I’m not the best speaker. I struggle with condensing my thoughts quickly and formulating them into coherent sentences, often tripping over my words. Not surprisingly, though opposite of most people I know, I do better with prepared speeches, when I have the time to write, rewrite, edit, and practice what I have to say. But, speeches don’t figure prominently in my daily life. Other than for classes, I’ve rarely had to prepare speeches or presentations. I don’t have effective speaking skills for daily life, and my prepared speeches aren’t all that amazing either. So I’ve decided, I am going to spend 2018 learning how to be a better speaker.
Alan Alda’s new book, If I Understood You, Would I Have This Look on My Face?
, started with a trip to a dentist, a bit of jargon, and a cut with a scalpel. The dentist told him he was performing a surgery that Alda did not understand, and yet he allowed the dentist to make the cut because he was embarrassed that he didn’t know what the dentist was talking about. The results were disastrous. And it could have been avoided with clear communication.
Every year, I attempt to make and keep resolutions. Grandiose goals like losing weight or running more (it’s not hard to run more since I run never, and yet I still manage to fail this yearly) that are not in line with my personality, character, habits, and lifestyle. So this year, I’m focusing on five financial resolutions that I can easily follow in 2018. That should be doable, right?
I picked up Beth Kobliner’s Get a Financial Life: Personal Finance in Your Twenties and Thirties
towards the end of last year, and the breadth of information was a little daunting at first. She covers the whole gamut from basic banking to investing to retirement to all kinds of loans. I always thought I was doing a decent job managing my money, but I realized, I was just mindlessly saving. And that wasn’t an efficient way to achieve my financial goals in life. So, without further ado…
“If you could do only one thing with your life right now, what would you do?”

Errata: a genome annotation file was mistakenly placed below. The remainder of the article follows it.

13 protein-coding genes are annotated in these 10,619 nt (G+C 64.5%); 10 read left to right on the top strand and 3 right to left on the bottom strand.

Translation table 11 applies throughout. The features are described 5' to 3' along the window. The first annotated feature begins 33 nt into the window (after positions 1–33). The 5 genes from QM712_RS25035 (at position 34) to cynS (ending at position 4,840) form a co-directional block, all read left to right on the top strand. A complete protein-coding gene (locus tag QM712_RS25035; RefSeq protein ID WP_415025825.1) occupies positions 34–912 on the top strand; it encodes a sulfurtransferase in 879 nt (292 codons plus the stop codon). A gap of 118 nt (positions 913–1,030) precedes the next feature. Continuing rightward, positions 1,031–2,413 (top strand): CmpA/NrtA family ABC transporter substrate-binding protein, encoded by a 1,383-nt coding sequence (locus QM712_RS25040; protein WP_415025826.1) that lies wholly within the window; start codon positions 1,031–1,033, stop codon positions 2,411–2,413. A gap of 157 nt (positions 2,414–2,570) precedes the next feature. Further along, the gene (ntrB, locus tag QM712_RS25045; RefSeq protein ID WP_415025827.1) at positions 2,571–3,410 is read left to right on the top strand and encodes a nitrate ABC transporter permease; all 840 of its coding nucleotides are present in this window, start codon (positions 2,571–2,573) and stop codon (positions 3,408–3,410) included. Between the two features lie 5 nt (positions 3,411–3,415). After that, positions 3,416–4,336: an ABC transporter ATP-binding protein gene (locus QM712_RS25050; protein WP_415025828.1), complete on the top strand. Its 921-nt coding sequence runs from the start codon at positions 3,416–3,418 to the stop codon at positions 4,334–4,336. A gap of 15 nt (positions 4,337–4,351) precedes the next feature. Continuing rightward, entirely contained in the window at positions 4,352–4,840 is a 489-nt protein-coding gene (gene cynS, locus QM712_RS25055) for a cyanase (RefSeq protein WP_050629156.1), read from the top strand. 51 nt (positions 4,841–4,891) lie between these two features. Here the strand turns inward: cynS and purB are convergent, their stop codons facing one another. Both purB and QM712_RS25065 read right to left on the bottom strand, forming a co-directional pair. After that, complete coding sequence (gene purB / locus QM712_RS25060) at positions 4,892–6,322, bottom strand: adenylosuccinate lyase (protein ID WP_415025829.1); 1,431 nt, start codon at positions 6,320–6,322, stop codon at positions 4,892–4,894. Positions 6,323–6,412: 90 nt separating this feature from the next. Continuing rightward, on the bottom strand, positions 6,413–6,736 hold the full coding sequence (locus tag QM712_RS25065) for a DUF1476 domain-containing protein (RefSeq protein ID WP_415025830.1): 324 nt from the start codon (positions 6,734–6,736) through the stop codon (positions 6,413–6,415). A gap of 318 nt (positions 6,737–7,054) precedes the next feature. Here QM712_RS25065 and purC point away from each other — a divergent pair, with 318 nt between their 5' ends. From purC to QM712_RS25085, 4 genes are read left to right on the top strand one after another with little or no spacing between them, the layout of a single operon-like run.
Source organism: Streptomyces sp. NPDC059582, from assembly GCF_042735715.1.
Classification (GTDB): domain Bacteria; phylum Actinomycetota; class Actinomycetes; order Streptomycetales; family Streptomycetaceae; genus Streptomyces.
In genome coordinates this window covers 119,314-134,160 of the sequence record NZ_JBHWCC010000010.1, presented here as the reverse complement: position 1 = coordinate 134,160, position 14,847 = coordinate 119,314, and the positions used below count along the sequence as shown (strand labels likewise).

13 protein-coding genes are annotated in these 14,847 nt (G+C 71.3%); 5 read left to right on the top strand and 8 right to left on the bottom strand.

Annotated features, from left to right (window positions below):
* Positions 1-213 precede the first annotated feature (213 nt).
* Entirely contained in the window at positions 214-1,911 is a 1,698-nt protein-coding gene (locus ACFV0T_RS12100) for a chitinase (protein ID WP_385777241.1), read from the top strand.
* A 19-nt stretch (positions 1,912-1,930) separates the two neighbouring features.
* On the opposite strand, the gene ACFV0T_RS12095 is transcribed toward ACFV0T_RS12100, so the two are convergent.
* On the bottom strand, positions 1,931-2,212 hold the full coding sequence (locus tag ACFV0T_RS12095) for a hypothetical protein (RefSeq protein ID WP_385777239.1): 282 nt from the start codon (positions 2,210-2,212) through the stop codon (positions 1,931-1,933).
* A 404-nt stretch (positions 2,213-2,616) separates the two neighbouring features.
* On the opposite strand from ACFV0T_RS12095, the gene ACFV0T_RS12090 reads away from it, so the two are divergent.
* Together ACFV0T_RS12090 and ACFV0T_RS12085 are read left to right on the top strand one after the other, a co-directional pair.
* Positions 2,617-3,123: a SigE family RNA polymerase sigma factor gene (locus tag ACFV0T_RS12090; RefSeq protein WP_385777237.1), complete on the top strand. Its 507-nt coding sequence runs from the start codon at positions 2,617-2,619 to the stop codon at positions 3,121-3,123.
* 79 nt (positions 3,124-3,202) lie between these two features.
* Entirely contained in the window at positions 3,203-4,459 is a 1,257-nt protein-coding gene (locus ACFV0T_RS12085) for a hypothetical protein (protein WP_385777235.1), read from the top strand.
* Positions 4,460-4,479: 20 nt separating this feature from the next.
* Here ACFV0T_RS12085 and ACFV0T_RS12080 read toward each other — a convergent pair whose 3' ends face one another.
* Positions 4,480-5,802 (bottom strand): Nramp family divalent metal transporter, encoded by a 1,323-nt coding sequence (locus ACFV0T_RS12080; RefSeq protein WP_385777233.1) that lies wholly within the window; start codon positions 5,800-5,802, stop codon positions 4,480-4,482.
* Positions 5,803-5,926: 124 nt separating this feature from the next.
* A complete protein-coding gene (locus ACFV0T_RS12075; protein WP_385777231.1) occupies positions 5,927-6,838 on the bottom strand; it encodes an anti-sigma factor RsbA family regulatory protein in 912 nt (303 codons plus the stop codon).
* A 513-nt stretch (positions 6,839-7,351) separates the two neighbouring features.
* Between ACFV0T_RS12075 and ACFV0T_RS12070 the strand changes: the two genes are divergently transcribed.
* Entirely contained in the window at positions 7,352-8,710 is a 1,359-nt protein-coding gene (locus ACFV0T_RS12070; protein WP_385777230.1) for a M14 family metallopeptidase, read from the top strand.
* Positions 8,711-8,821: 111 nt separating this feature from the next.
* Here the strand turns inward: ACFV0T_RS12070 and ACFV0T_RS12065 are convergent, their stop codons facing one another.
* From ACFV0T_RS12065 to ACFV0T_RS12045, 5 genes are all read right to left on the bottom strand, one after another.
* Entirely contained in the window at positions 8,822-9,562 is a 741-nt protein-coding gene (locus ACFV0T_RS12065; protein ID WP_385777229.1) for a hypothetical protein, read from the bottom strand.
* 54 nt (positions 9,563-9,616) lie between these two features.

That was the question the author asked himself, and that was the question that led me to start this blog.
In the last couple of years, I have been feeling overwhelmed with life. I had a work laptop so that I could work while at home, and my manager was trying to get me a work cell so they could call me at all hours. I was on half a dozen social media platforms, feeling like I could never keep up with anyone and wondering where everyone else got all their energy. (I’ve had to join about half a dozen more since starting business school, but that’s neither here nor there). I felt like I was being dragged along by the current of life rather than actively swimming (even though I can’t swim).
Eventually I became drawn to things like minimalism, decluttering, bullet journaling, hygge – basically, things about reducing and cutting back. I had tried to read this book twice prior, but couldn’t get into it; it wasn’t resonating with me at those times in my life. This time though, the message hit home. So I gave this book another try, eager to declutter my life as well.
, by Greg McKeown, talks about trying to do too many things, and focusing on the most important things instead of trying to do it all. Life is about trade-offs, and trying to have it all will not make us happy – it will only stress us out further. Essentialism is about doing the right thing, for the right reason, at the right time. Things will not fall into place until all three conditions are met. It’s a philosophy about cutting out the overwhelming excess in life, and about doing LESS, BUT BETTER